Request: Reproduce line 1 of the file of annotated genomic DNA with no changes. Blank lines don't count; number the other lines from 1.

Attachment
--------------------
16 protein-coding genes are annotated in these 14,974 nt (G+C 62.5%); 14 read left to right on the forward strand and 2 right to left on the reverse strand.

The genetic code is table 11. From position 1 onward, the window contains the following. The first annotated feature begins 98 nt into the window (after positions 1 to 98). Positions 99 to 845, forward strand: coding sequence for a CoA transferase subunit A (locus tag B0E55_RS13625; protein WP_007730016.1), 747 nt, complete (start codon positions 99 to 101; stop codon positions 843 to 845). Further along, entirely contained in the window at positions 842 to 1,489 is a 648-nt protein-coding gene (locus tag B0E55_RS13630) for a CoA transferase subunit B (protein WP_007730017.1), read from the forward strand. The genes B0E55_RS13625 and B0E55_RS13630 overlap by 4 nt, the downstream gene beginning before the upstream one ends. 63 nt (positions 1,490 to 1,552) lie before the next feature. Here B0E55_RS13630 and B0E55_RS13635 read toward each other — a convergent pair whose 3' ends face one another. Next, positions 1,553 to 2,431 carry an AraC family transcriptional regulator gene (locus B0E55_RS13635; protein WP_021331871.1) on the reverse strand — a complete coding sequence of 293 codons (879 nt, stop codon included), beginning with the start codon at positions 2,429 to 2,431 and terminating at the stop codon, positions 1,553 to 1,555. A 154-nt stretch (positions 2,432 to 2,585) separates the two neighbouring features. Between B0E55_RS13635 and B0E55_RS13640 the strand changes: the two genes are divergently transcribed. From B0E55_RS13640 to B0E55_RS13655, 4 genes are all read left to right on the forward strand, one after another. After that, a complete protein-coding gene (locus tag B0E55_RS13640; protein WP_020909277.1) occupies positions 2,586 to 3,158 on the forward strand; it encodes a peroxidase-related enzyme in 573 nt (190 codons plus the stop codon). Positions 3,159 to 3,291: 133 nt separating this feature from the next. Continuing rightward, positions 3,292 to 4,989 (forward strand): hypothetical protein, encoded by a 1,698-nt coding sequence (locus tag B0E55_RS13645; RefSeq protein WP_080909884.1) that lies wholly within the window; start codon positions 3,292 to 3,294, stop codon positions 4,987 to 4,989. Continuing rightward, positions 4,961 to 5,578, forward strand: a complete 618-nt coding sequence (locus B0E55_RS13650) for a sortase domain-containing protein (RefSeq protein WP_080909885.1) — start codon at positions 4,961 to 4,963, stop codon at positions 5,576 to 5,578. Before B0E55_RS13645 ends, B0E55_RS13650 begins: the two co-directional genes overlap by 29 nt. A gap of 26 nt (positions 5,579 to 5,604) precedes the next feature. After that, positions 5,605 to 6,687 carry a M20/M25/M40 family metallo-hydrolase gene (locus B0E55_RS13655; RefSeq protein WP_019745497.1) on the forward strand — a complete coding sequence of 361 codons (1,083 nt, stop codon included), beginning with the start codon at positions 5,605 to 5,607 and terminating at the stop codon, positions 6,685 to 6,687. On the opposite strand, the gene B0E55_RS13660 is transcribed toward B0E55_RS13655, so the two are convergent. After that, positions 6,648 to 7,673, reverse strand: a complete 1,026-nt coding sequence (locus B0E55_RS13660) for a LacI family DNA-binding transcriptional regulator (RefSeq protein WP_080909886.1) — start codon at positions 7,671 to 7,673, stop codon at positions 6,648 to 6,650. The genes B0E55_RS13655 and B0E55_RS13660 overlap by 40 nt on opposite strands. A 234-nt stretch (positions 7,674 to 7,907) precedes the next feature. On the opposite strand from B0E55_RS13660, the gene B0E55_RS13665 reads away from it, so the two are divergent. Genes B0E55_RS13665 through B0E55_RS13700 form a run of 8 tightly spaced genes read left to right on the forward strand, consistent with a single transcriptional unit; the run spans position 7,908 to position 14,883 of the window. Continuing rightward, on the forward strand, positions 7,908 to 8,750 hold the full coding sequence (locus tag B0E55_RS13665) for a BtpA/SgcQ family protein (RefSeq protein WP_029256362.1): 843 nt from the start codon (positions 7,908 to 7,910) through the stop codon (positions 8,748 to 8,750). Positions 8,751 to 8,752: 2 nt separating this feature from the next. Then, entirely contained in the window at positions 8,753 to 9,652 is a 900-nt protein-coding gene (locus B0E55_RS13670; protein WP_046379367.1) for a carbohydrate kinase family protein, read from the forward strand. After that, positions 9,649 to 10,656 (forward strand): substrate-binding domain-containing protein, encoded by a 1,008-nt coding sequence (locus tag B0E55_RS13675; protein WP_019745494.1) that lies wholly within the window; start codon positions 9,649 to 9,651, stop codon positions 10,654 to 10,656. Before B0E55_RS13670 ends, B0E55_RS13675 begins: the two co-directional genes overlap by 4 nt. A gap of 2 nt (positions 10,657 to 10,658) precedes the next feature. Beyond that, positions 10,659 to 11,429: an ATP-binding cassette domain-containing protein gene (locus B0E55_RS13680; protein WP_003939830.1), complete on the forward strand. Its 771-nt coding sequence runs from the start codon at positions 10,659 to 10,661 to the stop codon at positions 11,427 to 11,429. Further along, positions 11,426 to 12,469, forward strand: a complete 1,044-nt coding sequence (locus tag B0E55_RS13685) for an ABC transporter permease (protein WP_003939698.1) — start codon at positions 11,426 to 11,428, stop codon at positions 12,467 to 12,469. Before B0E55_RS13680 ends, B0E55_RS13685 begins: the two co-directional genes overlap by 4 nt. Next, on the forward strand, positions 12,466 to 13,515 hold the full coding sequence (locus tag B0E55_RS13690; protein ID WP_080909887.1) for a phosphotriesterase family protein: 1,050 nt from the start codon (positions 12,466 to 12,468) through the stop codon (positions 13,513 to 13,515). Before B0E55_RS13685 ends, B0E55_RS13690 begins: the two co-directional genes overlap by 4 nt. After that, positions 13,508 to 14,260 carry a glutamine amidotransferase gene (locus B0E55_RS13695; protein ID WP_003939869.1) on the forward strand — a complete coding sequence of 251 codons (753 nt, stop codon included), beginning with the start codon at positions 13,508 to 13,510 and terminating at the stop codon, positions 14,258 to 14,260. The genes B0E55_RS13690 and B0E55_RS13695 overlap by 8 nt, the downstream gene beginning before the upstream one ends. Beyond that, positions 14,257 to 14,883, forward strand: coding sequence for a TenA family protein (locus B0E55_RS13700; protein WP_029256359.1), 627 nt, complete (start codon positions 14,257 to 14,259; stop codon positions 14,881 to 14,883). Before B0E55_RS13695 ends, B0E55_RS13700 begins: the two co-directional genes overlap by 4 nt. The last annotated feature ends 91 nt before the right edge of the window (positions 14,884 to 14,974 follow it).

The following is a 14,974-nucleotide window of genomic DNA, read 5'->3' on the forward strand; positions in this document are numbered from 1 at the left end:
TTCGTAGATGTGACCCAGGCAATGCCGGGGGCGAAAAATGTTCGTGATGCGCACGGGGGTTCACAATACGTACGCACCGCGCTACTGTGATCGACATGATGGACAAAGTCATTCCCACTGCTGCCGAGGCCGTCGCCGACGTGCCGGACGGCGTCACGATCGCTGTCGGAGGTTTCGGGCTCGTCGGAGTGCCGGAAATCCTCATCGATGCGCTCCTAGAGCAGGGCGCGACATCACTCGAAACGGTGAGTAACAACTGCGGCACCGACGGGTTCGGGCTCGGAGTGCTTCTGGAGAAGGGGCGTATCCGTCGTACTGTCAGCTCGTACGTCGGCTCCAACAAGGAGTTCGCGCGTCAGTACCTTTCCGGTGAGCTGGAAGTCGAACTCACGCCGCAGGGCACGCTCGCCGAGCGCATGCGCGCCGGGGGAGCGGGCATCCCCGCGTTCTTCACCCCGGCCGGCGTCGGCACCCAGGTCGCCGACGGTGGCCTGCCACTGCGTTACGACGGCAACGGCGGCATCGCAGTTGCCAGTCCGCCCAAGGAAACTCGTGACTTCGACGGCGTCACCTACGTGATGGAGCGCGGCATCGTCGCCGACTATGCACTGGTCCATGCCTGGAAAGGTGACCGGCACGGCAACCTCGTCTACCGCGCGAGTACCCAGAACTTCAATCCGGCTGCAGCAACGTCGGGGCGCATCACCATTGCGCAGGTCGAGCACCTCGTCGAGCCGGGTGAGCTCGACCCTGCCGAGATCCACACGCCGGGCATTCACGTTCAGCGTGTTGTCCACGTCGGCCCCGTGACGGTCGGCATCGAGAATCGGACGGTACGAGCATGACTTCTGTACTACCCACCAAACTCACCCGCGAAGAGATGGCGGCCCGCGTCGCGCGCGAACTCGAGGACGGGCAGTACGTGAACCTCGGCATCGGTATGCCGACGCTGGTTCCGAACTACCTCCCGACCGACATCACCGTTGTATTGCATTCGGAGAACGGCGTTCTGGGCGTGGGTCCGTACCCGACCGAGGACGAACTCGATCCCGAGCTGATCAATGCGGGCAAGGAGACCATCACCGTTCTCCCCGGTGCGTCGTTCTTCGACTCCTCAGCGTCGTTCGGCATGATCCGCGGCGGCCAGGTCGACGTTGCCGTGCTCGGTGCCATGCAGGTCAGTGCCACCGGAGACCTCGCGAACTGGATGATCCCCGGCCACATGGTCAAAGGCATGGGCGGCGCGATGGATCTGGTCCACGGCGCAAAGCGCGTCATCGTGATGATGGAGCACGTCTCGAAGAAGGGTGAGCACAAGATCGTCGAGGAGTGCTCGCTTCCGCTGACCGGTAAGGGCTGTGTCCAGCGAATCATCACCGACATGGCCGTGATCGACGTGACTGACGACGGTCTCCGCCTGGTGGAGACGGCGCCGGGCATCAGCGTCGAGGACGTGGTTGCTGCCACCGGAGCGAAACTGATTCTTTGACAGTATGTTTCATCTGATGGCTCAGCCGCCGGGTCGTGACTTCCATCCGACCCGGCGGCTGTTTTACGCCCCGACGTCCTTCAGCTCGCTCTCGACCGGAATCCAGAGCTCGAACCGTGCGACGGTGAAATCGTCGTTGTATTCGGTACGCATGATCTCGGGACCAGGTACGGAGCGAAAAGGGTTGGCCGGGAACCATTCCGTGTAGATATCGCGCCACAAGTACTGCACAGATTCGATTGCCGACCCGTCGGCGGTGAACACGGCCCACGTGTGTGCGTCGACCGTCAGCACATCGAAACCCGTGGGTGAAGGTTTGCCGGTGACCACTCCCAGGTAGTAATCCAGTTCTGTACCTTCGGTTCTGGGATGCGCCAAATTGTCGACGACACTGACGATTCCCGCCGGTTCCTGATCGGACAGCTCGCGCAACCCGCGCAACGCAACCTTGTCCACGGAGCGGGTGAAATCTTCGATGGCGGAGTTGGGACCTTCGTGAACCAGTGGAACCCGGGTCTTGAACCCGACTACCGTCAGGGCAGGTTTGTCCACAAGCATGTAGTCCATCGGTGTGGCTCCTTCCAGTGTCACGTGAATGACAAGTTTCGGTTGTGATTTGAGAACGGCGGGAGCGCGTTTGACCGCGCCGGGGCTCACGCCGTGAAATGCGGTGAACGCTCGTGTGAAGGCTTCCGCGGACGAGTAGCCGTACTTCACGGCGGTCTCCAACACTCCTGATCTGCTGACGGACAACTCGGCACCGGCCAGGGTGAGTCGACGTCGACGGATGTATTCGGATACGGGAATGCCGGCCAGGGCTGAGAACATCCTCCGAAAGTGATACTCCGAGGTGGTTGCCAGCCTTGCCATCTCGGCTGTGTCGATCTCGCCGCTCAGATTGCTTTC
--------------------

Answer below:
16 protein-coding genes are annotated in these 14,974 nt (G+C 62.5%); 14 read left to right on the forward strand and 2 right to left on the reverse strand.